MICHIGAN - The killing of an American female convert in an ambush by regime forces in Syria is raising eyebrows in the United States over the cause of her travel to the boiling Arab country.
Keep us in your prayers, Grandmother Carole Mansfield told Agence France-Presse (AFP).
Her granddaughter Nicole Mansfield, 33, was reported killed in an ambush by regime troops in Syria this week.
Syrian state media said Mansfield, a single mother from the Midwestern city of Flint, was killed with two other Westerners in an attack on an opposition mission in northwestern Syria.
Syrian state media showed footage on Friday of a dead woman in a full black hijab and a picture of Mansfield's identification, saying she was part of an extremist group caught in an ambush.
The government-run media said the group was ambushed while exploring a checkpoint and that government forces found weapons on the group and documents, including a sketch of a security building.
Syrian media also showed the passport of a British man, Ali alManasfi, 22.
Security sources said it was not clear what Mansfield and alManasfi were doing or which opposition group they were with.
Britain's Guardian newspaper quoted a Syrian army officer as saying it was believed the third person killed was Canadian because his cellphone listed numerous calls to Canada.
Mansfield's daughter said she has no idea why her mother went to Syria.
"My mother was NOT a terrorist," the daughter, Triana Lynn, wrote on Facebook cited by Reuters.
"She went there for a reason that is unknown," she said. "But believe this-SHE WAS FORCED TO STAY."
Lindsay Godwin, a spokeswoman at the FBI's Washington field office, said the FBI "is looking into the situation that happened in Syria."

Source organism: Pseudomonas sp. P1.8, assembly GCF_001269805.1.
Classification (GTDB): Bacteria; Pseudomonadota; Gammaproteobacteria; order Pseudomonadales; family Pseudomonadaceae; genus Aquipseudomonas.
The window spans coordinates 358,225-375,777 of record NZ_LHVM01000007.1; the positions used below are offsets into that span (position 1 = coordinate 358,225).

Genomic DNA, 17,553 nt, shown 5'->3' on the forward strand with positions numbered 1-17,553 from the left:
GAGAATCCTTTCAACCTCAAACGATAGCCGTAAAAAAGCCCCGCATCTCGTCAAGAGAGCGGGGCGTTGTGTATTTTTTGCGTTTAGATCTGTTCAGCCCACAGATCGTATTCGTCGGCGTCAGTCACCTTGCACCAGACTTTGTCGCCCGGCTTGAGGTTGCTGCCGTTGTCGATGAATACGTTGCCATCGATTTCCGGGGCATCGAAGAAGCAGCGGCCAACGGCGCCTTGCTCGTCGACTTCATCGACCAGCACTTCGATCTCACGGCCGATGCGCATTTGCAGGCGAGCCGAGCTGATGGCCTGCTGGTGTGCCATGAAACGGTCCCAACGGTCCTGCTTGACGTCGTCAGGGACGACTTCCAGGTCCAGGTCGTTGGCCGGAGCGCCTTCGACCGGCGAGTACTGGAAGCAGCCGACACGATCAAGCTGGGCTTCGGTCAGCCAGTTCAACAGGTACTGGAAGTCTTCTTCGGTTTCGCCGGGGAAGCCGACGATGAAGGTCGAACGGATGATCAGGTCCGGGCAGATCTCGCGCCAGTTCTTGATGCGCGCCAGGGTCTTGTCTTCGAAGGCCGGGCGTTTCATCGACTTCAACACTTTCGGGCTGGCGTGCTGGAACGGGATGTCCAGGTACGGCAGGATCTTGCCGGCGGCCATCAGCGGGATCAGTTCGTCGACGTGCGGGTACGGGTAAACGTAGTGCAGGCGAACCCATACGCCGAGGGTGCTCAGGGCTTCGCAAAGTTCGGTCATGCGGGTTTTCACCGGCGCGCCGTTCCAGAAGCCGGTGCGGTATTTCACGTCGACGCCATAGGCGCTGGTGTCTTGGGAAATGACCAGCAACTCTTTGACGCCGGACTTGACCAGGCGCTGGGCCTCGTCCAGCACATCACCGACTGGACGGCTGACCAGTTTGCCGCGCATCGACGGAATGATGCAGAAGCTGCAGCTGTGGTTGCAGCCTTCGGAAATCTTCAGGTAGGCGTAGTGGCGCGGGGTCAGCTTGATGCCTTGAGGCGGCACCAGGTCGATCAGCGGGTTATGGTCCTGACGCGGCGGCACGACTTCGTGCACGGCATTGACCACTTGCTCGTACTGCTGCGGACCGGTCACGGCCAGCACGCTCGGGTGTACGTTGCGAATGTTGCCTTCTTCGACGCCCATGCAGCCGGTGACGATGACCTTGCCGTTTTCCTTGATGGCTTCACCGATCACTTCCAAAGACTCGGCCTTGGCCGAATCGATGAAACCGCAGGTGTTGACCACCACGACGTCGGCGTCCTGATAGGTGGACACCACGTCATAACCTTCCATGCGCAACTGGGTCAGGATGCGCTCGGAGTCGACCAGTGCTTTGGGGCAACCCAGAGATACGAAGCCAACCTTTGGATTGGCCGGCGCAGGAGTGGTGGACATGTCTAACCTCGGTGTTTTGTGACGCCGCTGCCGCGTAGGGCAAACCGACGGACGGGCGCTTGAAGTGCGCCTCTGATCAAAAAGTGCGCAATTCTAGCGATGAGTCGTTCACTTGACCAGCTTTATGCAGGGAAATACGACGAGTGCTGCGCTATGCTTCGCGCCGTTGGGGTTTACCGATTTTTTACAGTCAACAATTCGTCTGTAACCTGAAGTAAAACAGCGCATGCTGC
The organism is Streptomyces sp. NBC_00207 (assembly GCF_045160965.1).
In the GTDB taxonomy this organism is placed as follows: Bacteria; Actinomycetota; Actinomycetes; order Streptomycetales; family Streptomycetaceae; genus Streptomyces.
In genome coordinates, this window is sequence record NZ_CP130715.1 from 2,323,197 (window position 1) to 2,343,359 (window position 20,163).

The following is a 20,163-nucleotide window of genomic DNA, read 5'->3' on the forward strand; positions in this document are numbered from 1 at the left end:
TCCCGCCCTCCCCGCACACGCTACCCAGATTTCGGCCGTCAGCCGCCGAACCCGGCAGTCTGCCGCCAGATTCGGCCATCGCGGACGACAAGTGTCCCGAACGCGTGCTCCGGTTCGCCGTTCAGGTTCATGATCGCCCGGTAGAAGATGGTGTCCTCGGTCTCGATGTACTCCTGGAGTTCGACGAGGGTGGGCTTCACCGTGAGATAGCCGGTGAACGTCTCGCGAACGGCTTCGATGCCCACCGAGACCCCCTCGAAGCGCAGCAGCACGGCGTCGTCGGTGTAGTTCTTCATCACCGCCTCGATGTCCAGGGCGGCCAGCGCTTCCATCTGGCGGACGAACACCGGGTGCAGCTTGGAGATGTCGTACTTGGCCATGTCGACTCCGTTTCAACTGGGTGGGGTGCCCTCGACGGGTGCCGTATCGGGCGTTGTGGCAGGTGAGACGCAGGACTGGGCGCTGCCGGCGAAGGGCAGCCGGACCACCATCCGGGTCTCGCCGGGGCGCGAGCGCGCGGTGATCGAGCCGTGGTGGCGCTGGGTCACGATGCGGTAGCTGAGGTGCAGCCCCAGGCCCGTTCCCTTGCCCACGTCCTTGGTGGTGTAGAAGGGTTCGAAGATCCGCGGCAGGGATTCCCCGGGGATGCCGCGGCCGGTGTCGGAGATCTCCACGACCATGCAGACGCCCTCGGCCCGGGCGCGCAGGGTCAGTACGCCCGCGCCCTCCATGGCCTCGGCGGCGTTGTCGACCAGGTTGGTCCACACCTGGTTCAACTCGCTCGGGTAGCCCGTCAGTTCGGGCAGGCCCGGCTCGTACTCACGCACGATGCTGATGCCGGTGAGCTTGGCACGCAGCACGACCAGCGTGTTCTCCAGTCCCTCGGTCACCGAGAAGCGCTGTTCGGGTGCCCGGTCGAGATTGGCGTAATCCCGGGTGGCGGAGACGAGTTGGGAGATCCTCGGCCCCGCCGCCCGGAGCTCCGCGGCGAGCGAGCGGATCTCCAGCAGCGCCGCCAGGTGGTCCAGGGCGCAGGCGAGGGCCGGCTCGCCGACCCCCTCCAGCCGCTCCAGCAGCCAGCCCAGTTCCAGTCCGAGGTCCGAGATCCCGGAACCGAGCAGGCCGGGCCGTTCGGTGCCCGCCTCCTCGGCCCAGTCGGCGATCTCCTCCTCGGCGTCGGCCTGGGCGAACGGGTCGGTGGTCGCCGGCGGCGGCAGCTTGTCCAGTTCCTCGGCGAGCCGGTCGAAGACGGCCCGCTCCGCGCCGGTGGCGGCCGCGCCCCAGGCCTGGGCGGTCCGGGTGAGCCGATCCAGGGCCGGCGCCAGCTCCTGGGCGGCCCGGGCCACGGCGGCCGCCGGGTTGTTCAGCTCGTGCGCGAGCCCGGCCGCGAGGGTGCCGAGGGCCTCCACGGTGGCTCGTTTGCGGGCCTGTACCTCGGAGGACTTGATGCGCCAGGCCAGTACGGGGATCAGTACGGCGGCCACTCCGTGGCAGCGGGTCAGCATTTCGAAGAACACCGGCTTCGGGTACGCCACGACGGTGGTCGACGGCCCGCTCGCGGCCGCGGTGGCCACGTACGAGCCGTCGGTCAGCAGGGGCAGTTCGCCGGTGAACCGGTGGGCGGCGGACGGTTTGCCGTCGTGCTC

More than 80,000 people have been killed in more than two years of fighting between Assad's security forces and opposition forces.
The fighting has forced more than one million Syrians to flee their home to neighboring countries in addition to the displacement of two millions others inside the country.
Mansfield's grandmother said she was not convinced her granddaughter was in Syria to fight.
She was a caring person. A firm believer in what she believed in. And a giving person, she said.
If you were down and out she would have been the first to come to your rescue.
Known within the family as "Nikki," Nicole Mansfield was a high school dropout and teenage mother who was raised Baptist.
Relatives said Mansfield appeared lost and wanted a cause to believe in.
In her late 20s, after an unsuccessful marriage, she converted to Islam after meeting Muslims online.
Her family said Mansfield attended a local mosque but never showed signs of radicalism.
She married a Muslim immigrant after her conversion, but family members said they never met him and Nicole never talked about him.
Her Pinterest social media account contains as many references to shoes, dogs and other animals as it does to Islam. The Islamic-themed pictures appear moderate and pious.
"She was a peacemaker who always tried to make everyone happy, and I think she went over there and she got brainwashed," her aunt Monica Mansfield Speelman said.
"It's not in Nicole's nature to even think of throwing a grenade.
Experts say there are many questions about her travel to warn-torn Syria.
"It's a huge step going from living in Flint, Michigan, to taking up arms against the Syrian government," Mary Ellen O'Toole, a former FBI profiler and a human behavioral expert, told Reuters."And there's a big difference between converting to Islam and going on a James Bond journey into a war zone."